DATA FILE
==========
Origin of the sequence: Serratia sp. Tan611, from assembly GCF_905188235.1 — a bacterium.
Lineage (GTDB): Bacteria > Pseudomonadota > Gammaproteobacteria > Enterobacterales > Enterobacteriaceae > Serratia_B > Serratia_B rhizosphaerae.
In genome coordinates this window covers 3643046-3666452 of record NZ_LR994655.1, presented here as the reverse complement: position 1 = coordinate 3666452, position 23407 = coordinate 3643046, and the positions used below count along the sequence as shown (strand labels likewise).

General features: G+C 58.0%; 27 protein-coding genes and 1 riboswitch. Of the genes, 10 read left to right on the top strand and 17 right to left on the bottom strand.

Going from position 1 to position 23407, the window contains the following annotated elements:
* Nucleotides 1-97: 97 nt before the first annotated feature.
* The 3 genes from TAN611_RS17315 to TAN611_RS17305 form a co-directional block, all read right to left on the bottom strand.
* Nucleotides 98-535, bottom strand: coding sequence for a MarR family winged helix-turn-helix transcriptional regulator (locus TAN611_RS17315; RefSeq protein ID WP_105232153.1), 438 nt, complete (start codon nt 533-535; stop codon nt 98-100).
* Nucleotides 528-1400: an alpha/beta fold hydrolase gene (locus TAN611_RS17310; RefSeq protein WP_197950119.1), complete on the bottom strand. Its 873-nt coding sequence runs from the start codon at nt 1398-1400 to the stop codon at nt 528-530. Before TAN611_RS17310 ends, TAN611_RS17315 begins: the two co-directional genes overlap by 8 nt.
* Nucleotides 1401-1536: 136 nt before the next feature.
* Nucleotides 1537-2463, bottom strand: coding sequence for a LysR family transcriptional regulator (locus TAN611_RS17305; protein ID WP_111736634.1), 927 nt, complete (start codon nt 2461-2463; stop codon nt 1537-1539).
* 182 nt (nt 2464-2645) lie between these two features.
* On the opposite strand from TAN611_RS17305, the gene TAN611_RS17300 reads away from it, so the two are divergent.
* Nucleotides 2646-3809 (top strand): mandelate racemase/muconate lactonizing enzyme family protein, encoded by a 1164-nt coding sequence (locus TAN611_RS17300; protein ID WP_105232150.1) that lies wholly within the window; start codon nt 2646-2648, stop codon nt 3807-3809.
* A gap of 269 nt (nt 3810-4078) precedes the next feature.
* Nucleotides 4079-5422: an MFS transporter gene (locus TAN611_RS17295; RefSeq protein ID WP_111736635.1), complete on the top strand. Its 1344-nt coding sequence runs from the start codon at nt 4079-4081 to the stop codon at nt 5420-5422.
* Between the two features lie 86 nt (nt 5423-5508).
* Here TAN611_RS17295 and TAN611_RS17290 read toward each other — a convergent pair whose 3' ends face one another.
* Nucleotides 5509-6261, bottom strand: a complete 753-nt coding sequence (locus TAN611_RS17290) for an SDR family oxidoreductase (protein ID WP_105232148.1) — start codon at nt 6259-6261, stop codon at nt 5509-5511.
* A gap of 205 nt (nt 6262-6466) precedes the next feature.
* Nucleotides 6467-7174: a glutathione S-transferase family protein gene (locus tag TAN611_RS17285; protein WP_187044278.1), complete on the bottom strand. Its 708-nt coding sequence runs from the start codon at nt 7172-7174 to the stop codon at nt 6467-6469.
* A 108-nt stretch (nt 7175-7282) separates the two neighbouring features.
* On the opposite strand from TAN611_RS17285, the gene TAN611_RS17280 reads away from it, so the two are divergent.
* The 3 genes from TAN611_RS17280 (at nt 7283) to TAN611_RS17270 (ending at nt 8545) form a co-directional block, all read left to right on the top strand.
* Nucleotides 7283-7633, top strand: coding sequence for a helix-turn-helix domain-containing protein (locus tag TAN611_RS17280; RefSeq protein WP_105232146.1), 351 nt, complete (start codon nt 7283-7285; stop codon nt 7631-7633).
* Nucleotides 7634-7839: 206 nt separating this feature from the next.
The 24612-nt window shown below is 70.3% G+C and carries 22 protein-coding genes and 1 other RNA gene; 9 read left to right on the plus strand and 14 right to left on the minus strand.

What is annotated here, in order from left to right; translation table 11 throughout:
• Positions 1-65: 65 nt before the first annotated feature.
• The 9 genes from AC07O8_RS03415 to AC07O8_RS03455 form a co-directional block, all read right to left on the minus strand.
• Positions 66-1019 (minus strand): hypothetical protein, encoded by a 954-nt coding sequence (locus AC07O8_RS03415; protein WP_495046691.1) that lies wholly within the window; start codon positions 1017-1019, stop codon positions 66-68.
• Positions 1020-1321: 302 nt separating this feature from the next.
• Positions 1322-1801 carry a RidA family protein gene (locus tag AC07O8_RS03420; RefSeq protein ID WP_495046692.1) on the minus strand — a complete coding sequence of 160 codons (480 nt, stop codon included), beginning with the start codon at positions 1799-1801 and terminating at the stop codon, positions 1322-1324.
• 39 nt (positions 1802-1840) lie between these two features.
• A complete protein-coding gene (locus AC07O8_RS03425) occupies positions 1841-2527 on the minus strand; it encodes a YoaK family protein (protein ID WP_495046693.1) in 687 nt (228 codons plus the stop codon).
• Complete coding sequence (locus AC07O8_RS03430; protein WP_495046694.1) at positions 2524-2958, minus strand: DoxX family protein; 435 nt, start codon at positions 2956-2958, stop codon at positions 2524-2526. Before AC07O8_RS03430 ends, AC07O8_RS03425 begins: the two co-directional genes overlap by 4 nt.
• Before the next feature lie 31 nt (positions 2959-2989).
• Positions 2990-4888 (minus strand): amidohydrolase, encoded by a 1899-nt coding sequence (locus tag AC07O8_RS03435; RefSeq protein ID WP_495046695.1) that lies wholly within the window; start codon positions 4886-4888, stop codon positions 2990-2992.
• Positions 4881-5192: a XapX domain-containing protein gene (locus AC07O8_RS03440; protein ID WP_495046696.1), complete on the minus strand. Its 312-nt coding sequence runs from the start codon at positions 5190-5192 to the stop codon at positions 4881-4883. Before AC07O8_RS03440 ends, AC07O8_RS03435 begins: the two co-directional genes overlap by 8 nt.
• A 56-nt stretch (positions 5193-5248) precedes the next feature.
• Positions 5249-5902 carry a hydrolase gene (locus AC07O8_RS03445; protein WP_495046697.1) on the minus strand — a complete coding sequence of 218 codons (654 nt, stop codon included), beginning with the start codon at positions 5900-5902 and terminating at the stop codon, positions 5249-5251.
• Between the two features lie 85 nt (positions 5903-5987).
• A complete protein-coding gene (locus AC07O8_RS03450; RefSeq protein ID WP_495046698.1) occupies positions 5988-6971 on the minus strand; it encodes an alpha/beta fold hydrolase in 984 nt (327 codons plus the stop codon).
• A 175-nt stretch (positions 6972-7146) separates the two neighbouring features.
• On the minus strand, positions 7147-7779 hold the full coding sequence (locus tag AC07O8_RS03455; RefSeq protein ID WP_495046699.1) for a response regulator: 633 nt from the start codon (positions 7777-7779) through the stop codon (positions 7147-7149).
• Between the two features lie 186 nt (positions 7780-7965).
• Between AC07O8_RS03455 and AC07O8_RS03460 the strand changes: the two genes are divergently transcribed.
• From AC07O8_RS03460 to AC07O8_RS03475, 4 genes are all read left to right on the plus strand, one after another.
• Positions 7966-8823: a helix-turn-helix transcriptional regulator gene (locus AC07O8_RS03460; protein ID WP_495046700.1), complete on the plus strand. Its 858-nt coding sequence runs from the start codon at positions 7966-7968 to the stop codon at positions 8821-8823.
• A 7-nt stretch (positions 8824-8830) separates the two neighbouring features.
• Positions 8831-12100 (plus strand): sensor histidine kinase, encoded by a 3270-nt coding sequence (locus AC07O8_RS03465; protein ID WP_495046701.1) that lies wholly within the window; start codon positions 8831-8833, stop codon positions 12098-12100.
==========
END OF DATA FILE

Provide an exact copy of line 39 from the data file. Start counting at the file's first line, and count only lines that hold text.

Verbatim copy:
• Positions 4881-5192: a XapX domain-containing protein gene (locus AC07O8_RS03440; protein ID WP_495046696.1), complete on the minus strand. Its 312-nt coding sequence runs from the start codon at positions 5190-5192 to the stop codon at positions 4881-4883. Before AC07O8_RS03440 ends, AC07O8_RS03435 begins: the two co-directional genes overlap by 8 nt.